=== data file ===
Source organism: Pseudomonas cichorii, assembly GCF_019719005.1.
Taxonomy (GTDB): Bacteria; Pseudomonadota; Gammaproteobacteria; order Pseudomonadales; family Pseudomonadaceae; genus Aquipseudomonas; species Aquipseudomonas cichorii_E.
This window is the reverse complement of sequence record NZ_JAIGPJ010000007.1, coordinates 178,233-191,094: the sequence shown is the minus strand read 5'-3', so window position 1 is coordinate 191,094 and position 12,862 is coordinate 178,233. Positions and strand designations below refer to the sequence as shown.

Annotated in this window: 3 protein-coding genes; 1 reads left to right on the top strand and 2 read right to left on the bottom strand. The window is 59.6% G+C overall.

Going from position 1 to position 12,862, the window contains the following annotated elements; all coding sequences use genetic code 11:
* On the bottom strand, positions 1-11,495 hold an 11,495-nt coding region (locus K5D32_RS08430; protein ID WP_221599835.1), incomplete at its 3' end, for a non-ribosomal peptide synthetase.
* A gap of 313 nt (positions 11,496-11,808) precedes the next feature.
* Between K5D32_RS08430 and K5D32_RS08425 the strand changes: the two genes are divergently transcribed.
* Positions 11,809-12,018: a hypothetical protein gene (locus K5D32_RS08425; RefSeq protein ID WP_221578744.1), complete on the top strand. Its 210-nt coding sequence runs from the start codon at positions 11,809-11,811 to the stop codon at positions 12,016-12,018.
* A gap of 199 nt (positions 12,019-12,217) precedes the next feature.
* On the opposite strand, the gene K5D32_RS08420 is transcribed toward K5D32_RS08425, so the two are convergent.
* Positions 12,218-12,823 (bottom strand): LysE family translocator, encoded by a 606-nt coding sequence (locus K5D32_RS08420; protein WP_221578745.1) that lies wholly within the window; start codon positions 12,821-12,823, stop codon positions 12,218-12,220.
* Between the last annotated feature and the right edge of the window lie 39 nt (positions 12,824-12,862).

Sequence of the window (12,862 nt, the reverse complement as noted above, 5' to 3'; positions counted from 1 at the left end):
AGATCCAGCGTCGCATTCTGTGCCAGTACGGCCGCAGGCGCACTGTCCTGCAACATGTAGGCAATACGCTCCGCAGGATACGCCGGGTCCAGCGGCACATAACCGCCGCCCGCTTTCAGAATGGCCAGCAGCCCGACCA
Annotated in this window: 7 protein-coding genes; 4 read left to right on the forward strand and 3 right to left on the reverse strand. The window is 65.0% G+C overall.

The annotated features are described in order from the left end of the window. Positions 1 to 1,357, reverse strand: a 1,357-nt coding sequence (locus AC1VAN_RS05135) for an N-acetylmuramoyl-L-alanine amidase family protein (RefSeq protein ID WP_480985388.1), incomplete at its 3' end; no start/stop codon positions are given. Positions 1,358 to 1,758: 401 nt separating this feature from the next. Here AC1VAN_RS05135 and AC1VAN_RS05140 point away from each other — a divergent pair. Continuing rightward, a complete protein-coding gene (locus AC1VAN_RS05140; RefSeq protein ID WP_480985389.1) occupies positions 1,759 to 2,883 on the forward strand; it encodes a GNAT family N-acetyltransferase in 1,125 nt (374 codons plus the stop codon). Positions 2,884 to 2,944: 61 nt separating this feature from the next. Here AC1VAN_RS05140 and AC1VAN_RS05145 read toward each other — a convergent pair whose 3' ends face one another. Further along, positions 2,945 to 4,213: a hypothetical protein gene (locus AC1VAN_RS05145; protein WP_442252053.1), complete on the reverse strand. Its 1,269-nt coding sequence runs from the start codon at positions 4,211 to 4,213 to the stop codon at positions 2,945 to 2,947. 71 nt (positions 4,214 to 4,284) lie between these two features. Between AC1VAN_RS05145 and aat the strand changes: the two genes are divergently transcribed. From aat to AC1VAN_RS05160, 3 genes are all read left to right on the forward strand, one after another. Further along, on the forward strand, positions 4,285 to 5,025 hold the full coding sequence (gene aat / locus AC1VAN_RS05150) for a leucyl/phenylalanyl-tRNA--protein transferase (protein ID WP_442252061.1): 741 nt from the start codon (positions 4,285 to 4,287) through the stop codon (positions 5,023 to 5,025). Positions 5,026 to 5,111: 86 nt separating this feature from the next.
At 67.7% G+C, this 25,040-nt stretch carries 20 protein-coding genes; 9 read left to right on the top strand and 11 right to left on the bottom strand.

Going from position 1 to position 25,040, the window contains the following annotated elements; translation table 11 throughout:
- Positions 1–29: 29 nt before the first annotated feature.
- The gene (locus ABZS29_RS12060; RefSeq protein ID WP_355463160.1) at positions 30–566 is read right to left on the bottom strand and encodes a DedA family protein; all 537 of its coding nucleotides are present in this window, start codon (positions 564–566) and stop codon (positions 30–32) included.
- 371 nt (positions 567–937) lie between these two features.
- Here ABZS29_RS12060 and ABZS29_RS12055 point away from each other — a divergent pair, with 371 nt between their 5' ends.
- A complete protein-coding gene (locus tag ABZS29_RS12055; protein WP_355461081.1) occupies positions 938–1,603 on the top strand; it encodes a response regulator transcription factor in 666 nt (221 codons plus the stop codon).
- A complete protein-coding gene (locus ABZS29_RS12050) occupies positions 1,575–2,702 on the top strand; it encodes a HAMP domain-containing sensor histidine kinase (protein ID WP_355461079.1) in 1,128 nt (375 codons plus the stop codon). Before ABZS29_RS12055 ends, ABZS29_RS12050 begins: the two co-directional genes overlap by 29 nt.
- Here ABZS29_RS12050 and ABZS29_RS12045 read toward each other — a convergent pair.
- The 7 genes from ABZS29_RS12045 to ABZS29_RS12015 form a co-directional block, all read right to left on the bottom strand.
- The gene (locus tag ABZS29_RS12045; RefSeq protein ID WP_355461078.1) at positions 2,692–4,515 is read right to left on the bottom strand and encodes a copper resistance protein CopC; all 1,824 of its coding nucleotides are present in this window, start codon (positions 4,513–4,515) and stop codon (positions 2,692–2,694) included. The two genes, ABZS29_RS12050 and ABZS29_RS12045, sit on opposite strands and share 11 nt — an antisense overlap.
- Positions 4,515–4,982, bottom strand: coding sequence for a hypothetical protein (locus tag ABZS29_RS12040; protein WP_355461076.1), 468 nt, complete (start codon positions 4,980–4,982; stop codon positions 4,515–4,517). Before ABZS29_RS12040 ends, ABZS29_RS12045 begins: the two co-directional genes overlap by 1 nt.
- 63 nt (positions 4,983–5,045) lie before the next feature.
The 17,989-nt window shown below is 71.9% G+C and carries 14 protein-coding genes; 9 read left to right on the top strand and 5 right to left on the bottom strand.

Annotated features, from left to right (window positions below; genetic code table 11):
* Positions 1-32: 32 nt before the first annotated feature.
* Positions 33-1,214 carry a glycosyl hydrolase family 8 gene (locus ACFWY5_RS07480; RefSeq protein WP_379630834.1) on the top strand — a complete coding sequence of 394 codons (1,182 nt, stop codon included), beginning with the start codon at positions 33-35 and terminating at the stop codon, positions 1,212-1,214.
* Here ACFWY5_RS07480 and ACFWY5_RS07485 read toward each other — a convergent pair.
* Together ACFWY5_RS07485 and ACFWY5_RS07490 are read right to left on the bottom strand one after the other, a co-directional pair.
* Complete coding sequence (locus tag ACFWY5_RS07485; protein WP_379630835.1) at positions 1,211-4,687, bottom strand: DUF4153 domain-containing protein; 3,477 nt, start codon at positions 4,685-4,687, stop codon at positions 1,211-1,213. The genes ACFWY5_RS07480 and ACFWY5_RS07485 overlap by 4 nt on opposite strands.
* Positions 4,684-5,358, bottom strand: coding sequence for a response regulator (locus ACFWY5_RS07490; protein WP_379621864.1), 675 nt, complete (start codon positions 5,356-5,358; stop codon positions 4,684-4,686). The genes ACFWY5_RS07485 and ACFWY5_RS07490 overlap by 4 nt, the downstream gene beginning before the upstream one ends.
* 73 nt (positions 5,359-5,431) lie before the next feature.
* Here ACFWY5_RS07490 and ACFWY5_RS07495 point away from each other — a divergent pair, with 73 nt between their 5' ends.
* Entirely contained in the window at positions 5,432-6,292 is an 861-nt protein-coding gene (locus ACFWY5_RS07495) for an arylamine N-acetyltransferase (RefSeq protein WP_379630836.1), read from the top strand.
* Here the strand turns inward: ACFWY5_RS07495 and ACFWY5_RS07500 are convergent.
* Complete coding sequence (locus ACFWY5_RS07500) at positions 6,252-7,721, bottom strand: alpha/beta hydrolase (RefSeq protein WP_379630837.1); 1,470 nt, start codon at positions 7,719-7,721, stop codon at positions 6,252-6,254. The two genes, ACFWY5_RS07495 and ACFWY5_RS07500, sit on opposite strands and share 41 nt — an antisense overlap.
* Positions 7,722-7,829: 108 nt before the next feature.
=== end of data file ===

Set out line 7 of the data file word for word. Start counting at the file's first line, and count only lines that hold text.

* A gap of 313 nt (positions 11,496-11,808) precedes the next feature.